He started with little knowledge of running a business, but Ricardo Tolentino capitalized on his determination to earn the name ‘Mango King’ of Ilocos Norte.

Ricardo recalled that his interest in putting up a business started when he met a Chinese businessman in Metro Manila. The businessman asked him if he knew someone who could deliver mangoes for export. Ricardo felt excited and made a commitment to the businessman as his uncle was running a huge mango plantation in Laoag.

Freshly picked green mangoes that Mango King uses for their products

Mango King employee peeling the mangoes

While he almost had no knowledge of operating a business, Ricardo made a business proposal to the Chinese businessman. He made an agreement with the businessman after realizing the opportunity to venture into something profitable. He then informed his uncle who owns a truck and worked on the arrangements for the transport. He and his uncles was already looking forward to the big profit earnings.

Ricardo’s perseverance was put into test when they did not make it on time of the agreed delivery time—the truck had an engine trouble and one of its tires ran flat. The truckload of mangoes was rejected for failure to deliver on the agreed time. He felt hopeless, and he did not know how to pay his uncle and the truck driver.

“My first try was a failure, I thought it was the last, but I realized it was indeed the beginning of entrepreneurship,” said Ricardo.

Peeled mangoes, ready for processing

Rising up again

Despite the bad experience, Ricardo decided to still venture into a mango business. He observed that there was an oversupply of mangoes and influx of tourists in Laoag City, so he thought of producing dried and wine mango products. He formally set up his own business and called it Mango King Food Products.

He sought the assistance of the Department of Trade and Industry (DTI) and the Department of Science and Technology (DOST). He acquired the technical know-how of processing mangoes from DOST, while he got the business management skills from the programs of DTI.

Ricardo attended the trainings and seminars organized by DTI, which included the Kapatid Mentor ME (KMME) Program that exposed him to the good practices of running a successful enterprise. He was also among the grantees of the Shared Service Facilities (SSF) program of DTI, which provided the needed equipment to process mangoes. Ricardo was also invited to several trade fairs as well to introduce his products to potential buyers.

Dried mangoes, ready for packaging

Mango King employee packing the dried mangoes

Mango King of Ilocos Norte Ricardo Tolentino shows off his productsRicardo sources mangoes from his own plantations, but since the demand is high, he gets supplies from nearby provinces such as Kalinga, Apayao, Cagayan, Ilocos Norte, Ilocos Sur, Abra, La Union, and Pangasinan. This is also Ricardo’s means of extending help to small-holder farmers.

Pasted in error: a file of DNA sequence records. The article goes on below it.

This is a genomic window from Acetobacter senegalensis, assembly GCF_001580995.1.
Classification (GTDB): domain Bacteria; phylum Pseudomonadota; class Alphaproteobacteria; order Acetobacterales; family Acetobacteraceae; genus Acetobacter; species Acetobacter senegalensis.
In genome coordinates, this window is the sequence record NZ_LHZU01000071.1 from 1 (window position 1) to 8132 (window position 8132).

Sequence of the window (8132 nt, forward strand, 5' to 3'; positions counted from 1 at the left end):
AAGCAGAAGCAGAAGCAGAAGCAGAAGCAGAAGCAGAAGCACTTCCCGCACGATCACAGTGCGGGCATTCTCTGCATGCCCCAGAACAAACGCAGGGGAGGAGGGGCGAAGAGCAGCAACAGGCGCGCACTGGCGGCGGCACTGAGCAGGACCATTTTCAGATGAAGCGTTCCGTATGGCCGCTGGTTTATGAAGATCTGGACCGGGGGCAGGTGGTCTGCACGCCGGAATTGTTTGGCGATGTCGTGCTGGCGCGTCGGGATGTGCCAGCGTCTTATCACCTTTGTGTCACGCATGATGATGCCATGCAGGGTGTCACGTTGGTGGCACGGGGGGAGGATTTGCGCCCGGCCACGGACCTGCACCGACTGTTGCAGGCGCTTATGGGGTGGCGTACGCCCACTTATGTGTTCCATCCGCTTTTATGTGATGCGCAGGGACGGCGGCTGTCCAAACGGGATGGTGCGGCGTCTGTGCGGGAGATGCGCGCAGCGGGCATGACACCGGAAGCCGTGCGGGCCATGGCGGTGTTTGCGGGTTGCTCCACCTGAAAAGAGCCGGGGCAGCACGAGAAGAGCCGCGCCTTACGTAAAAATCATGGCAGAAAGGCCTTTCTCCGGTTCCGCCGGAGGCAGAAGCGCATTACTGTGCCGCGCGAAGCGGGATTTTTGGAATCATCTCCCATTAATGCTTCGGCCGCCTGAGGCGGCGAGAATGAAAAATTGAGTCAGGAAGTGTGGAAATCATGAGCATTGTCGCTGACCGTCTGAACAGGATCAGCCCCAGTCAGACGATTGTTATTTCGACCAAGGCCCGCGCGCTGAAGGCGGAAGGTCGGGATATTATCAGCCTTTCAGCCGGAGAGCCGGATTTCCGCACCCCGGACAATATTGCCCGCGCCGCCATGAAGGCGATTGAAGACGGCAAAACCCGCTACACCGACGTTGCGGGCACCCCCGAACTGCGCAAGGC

Ricardo shared that they use native (Carabao) mangoes in producing dried mangoes.
The long dry season in their province produces quality mangoes, it maintains the freshness of the mango and its distinct aroma.

Moreover, the dried mango and wine products also boast of vitamins and nutrients. Both are rich in A and B-complex vitamin, fiber, and antioxidants.

The growth of Mango King seems unstoppable as it has already reached the Visayas and Mindanao regions. Mango King does not just cater to individual buyers and small business owners, they have also collaborations with big companies in Metro Manila which order dried mangoes in bulk.

Always open for improvementsMango wine and dried mango, some of the most popular products of Mango King

Mango King is committed to maintaining the quality of its products. Ricardo shared that they also make sure that orders are delivered on time and cleanliness is observed at the production area. He added that they are always open to comments and suggestions from their clients.

The enterprise managed to introduce a remarkable brand in the local market because of its commitment to high quality and good relationship with clients. Ricardo shared that studies and research are now underway to venture in exporting products in the future.

Given their current status, Ricardo is positive that his business will be bigger. He is also confident that supply will never be a problem, and that with their expansion plans they will be able to keep up with the increasing demand.

Asked on his message to budding entrepreneurs, he said: “It’s just in the beginning that the hardship is hard to overcome.”